• duff - At first glance what you say sounds counter-intuitive, but it actually makes sense (a lot of folks say "no" initially from a passive-defensive position, whereas a lot of folks say "yes" initially from an active-aggressive position). I know the psychology from elsewhere, but never would have thought of applying it in this situation. Very interesting. – gef05 Dec 22 '10 at 21:00
11

IMO it's usually not worth it and here's why.

There's a statistical distribution of how likely a unit may fail depending on its age. Probability is high for a short period after the unit comes into use because there are parts that were not thoroughly tested and manufacturing defects. Then all those defective parts fail and get replaces and the unit likely functions without faults for years. Then it reaches it lifetime end and again probability becomes much higher - parts wear out and start failing one by one.

Every unit comes with a manufacturer warranty of one to two years already and that warranty will likely cover any defect causes by materials and manufacturing defects - the period when fault probability is initially high. "Extended warranty" only covers the unit for two-to-five years and most units have lifetime of about ten years. This means that the "extended warranty" is in effect when it is least useful.

  • +1: Great point that the warranty is usually for the period when it is least useful. – Derek Jennings Dec 20 '10 at 15:25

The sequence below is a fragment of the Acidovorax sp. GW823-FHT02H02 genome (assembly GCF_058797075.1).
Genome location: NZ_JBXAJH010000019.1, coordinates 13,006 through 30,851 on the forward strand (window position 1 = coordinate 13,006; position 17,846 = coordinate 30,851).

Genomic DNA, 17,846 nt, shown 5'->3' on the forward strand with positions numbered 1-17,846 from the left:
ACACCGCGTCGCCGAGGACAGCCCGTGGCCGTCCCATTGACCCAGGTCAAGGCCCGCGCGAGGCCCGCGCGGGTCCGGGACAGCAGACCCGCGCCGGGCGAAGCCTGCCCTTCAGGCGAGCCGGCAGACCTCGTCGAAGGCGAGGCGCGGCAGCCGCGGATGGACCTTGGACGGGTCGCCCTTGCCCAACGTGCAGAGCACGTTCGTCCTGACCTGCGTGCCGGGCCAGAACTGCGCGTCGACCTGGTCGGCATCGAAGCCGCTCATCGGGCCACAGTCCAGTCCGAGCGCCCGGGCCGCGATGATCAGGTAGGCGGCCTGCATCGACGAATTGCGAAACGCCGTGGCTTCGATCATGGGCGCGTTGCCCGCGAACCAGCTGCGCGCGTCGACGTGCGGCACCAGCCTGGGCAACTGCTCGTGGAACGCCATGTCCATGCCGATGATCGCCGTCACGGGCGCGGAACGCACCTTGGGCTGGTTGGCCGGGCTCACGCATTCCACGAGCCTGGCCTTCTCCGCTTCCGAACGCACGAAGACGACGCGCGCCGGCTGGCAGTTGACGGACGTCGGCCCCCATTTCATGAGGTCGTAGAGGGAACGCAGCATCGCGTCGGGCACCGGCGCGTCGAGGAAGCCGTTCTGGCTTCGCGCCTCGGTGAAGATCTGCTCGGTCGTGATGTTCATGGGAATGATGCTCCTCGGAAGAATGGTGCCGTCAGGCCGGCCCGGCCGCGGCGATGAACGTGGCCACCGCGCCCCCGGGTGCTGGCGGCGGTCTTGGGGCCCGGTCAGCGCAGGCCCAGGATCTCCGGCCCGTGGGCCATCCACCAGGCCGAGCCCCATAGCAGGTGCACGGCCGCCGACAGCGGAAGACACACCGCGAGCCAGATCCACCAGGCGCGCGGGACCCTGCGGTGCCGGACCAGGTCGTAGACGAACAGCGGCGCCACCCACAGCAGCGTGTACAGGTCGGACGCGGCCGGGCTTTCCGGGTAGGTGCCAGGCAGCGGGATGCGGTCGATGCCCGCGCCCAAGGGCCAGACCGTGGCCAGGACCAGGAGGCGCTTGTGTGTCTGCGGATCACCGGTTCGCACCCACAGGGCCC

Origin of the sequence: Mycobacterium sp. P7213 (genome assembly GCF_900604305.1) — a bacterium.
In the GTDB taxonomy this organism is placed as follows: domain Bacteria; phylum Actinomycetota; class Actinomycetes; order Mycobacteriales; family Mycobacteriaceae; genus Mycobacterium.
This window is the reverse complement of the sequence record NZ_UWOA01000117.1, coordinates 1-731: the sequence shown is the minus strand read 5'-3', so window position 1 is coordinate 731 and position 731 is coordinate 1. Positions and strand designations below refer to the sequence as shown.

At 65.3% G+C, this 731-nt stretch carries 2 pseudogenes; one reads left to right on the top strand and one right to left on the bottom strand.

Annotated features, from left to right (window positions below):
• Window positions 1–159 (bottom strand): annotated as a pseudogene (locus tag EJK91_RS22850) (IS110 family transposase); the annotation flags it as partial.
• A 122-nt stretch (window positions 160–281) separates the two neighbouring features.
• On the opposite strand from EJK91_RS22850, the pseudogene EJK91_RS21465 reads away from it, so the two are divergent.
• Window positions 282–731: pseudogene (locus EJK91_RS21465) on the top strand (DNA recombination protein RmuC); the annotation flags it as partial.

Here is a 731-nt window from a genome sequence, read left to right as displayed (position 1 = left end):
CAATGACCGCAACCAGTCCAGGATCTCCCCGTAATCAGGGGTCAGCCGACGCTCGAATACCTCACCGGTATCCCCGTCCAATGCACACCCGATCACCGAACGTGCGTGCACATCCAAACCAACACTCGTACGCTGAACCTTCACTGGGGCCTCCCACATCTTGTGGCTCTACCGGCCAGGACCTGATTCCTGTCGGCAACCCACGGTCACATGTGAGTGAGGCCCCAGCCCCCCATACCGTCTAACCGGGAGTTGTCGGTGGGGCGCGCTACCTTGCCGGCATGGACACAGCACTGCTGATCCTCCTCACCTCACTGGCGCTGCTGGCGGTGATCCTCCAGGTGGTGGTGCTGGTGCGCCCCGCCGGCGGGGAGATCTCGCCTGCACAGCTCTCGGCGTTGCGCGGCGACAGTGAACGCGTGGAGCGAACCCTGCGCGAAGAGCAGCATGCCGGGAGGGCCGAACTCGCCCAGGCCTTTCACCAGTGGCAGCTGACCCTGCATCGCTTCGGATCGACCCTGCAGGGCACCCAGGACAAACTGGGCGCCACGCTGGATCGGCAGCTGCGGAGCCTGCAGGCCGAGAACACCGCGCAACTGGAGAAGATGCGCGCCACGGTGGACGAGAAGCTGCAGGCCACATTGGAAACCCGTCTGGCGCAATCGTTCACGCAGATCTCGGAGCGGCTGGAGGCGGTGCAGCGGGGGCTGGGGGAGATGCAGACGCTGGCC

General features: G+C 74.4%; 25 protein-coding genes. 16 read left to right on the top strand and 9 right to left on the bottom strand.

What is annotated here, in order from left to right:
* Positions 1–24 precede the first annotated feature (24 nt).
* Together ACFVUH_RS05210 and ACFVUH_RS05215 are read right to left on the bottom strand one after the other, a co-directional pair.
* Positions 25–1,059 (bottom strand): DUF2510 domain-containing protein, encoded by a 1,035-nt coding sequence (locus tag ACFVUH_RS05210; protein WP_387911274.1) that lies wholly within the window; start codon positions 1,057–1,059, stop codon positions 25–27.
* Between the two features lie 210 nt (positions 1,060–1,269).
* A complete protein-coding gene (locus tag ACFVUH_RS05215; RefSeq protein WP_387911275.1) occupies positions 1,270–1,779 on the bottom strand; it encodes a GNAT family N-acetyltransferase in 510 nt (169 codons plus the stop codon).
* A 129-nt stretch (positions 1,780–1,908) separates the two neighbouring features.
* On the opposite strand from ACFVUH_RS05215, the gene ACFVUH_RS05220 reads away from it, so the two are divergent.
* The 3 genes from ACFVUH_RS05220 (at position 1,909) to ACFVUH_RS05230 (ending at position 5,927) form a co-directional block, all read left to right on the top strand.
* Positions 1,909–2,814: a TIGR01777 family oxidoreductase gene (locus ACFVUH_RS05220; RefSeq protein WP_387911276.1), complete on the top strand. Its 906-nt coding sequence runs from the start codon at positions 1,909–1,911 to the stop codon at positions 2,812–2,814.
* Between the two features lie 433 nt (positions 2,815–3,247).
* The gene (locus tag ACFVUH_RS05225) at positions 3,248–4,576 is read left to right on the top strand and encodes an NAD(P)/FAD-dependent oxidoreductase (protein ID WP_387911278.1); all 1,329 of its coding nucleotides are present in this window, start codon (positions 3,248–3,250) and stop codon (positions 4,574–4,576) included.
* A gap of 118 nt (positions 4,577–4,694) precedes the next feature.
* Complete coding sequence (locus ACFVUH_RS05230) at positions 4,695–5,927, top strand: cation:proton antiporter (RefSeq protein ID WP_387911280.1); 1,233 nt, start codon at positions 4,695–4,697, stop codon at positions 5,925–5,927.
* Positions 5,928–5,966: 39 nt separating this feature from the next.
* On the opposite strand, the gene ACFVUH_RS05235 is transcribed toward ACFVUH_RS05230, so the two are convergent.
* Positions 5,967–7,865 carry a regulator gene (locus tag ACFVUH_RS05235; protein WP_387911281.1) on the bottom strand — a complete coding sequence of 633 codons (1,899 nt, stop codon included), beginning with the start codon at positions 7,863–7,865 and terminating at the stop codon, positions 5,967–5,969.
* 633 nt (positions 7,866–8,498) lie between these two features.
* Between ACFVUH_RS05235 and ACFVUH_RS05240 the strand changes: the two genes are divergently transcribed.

7

On most of the consumer electronics it would not make much sense to get Insurance. Mostly these are not priced right [are typically priced higher]. IE there is no study to arrive at equivalent claim rates as in motor vehicle. Further on most of the items there is adequate manufacturing warranty to take care of initial defects. And on most it would make sense to buy a newer model as in todays world consumer electronics are not only getting cheaper by the day, but are also have more function & features.

  • Agreed. Someone I know was recently offered a warranty on an iPod that cost as much as the iPod. – Matthew Read Dec 19 '10 at 16:52
  • Most consumer electronics -- unless you abuse it -- typically either fails very quickly once you put it into use (which the warranty covers, and which is why you want to "burn it in" before the warranty elapses) or keeps going for decades. I strongly agree with everyone who has pointed out that self-insuring is usually cheaper. – keshlam Sep 21 '15 at 14:29
5

I politely decline. Insurance is there to protect me against catastrophic financial loss (huge medical bills, owing a mortgage on a house that burned down, etc.) not a way to game the system and pay for routine expenses or repairs.

3